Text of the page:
If I get a good night, I'll try more Jupiter and Saturn. But it may be a while, a cold winter sky is better than a turbulent summer sky. Twinkly stars may look good, but air like that is useless for seeing things. I won't expect to get much from a three inch telescope. If you want good pictures, you're looking at an 8-14" scope. Mine? It would be like a Cessna next to an Airbus...

Another thing to keep an eye out for is Mars. It's at it's closest in a long time (won't be this close for around 30 years). Mars is the one that looks like Venus (yes, it's that bright) but is clearly reddish and rises in the south east in the late evening.


Anaglyph 3D

I watched a 3D movie on my little DVD player the other day. If we gloss over the obvious colour disturbances as a result of the red/cyan lenses, the 3D effect was actually quite good. The plot, rather less so...

Anyway, I wondered if I could do such a thing. It turns out, there's an app for that. Just take two photos (with a displacement between them) and stitch together to create a 3D photo...
If you have any of those little cardboard 3D glasses from the eighties or a DVD release from whenever, this is the time to rummage in the bottom of your drawer to find them. ☺



Time to add some new features to my award winning ☺ Manga software. Actually, I had planned these for a while, but it was too hot... This time, I'm looking at increasing the ancillary features of the package. It does well with the reading manga part, so why not add some extra bells and whistles? Here they are:

Anyway, the first thing was to kill off the bizarre selection of system variables and command line flags and create a proper configuration system:

Then, since mangareader.net provides a list of changes on their index, it seemed like it might be useful to show this to the user:

It was written in such a way that the exact same mechanism could be recycled to allow a list of most popular manga to be shown:

That's not a typo. One Piece goes on forever. Bleach and Naruto are also epic-taken-up-to-eleven bookshelf breakers.

Since I had a window that could list stuff in an uncomplicated way, it wasn't too hard to implement a History editor:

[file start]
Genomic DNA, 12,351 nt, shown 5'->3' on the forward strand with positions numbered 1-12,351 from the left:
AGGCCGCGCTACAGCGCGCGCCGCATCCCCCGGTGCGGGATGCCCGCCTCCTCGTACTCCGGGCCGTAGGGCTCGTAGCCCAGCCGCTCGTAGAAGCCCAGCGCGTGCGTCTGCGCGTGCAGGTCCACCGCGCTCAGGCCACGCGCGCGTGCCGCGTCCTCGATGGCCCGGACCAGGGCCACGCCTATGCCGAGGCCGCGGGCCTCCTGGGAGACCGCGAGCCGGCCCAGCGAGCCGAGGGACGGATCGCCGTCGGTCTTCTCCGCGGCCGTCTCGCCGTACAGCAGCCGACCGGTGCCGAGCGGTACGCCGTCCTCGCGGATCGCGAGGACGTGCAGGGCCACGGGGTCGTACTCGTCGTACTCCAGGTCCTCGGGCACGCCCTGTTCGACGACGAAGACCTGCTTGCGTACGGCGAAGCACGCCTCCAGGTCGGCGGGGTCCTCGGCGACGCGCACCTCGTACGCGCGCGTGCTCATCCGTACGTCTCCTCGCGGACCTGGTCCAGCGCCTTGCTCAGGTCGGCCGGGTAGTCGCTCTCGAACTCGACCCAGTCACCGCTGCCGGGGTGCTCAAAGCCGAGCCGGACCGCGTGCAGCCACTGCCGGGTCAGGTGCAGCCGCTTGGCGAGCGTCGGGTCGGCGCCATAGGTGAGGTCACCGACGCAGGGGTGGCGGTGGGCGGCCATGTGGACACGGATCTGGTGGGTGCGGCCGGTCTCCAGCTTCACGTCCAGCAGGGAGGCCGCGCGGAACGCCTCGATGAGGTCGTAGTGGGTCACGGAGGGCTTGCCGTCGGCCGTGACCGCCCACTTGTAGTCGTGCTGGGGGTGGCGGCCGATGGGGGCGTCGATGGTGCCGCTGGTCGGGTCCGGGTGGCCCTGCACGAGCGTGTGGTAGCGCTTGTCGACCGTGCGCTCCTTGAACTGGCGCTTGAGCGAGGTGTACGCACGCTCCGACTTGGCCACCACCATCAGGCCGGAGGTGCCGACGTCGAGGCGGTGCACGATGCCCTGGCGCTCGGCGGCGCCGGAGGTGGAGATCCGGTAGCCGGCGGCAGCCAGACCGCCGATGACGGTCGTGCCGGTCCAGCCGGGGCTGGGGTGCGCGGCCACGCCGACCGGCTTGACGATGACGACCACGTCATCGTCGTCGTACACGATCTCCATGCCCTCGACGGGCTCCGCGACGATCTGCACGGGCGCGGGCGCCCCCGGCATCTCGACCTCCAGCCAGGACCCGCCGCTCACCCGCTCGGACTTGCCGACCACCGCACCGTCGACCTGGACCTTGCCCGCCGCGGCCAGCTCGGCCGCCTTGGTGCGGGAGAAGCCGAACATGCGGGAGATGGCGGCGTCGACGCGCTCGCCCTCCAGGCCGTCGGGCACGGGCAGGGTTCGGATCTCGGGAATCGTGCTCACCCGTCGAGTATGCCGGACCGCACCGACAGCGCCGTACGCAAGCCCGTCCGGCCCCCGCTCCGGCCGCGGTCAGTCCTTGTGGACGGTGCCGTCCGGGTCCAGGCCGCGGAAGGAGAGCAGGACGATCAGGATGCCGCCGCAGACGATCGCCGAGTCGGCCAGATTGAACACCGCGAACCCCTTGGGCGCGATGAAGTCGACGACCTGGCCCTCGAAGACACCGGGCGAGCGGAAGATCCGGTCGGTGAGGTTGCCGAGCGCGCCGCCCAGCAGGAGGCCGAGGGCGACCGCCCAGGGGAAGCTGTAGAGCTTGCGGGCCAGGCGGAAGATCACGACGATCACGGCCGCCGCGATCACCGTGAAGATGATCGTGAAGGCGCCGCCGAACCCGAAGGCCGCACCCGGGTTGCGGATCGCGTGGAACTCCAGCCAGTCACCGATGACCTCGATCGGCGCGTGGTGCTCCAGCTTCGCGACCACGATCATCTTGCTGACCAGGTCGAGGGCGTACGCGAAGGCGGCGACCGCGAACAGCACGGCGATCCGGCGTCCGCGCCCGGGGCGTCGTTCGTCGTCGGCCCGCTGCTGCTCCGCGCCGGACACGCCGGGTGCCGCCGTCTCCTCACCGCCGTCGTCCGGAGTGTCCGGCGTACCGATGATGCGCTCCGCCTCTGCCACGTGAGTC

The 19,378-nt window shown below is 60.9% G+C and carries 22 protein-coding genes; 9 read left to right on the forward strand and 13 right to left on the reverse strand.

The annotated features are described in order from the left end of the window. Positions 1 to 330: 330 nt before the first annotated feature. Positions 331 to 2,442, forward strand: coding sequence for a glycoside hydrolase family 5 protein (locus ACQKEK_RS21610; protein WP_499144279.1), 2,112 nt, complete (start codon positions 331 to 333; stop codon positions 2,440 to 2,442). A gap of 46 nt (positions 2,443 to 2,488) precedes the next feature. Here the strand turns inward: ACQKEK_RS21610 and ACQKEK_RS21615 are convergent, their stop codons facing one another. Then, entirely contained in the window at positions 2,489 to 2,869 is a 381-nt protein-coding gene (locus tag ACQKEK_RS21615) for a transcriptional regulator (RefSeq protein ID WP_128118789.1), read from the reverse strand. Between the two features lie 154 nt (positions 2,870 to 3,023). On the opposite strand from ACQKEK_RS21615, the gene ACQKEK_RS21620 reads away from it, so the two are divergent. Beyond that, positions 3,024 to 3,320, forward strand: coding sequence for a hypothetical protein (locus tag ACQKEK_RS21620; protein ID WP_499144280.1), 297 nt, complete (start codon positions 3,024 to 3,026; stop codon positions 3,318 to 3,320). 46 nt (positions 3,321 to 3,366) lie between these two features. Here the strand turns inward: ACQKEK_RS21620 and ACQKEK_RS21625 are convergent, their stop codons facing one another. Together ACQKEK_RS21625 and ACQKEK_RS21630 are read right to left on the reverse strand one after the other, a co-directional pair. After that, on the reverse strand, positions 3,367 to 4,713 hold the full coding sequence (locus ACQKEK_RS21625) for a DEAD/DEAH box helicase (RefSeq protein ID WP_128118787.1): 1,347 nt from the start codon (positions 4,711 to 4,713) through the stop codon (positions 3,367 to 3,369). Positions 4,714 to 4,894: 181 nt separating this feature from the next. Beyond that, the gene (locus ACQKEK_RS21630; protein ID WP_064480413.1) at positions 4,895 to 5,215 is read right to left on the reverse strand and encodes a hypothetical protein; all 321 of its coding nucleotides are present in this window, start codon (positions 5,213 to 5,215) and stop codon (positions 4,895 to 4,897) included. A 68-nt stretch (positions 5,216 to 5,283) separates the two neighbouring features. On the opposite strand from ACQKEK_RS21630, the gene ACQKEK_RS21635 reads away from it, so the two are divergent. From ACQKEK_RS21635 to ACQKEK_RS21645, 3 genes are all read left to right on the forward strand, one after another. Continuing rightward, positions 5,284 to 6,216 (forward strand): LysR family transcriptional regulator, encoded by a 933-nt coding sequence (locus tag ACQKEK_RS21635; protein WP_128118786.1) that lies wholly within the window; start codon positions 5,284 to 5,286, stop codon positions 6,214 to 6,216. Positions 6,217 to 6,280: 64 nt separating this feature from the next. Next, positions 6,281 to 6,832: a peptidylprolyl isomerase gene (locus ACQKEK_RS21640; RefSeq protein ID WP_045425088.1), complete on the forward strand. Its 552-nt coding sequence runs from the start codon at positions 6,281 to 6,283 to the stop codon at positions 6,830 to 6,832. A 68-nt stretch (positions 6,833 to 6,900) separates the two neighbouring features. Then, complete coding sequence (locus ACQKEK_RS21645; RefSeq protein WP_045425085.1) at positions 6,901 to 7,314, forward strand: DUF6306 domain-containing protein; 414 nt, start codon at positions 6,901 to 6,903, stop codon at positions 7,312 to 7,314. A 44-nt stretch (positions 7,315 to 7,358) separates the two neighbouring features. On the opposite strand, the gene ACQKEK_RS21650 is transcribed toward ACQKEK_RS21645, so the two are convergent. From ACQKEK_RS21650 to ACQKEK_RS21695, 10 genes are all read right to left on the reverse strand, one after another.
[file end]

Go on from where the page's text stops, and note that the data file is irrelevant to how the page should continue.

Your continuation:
And finally... Avast! network scan failure

I let Avast! scan my network looking for vulnerabilities.

You're right. My Livebox is accessible from the internet. It's the NAT redirection that pushes all traffic on port 80 (http) to the server running on the Pi. Yes, the Pi. The device at that the scan completely failed to notice. Not to mention the Android phone (.11), the iPad (.16), the IPcam (.18), the printer (.14), and the Vonets bridge (.19).
So, uh, yeah. I'm supposed to have any confidence in something that scans my network, detects the router (probably by asking the OS what the gateway is) and fails to notice anything else on the network? Congratulations guys...

But, wait, it gets better. I had to run the network scan four times before it detected the other devices on the network (except the printer). This time, it told me the PC "KURONEKO" was problem free (what happened to the Wannacry vuln?), it failed to notice the open HTTP port on he Pi (not to mention a telnet server, and NetBIOS as I have Samba running!). Yeah, definitely congratulations...



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David Pilling, 7th August 2018, 01:25
These days one can combine photos to improve results. Which is how amateurs get amazing astronomy photos. Focus stacking is one similar technique. I have seen the moons of Jupiter - through binoculars. Patrick Moore used to go on endlessly, that bins are better than cheap refracting telescopes.
Jason Cockcroft, 9th August 2018, 20:57
On the subject of manga, have you read "please don't bully me, Nagatoro"? I've been reading it and it's pretty fun.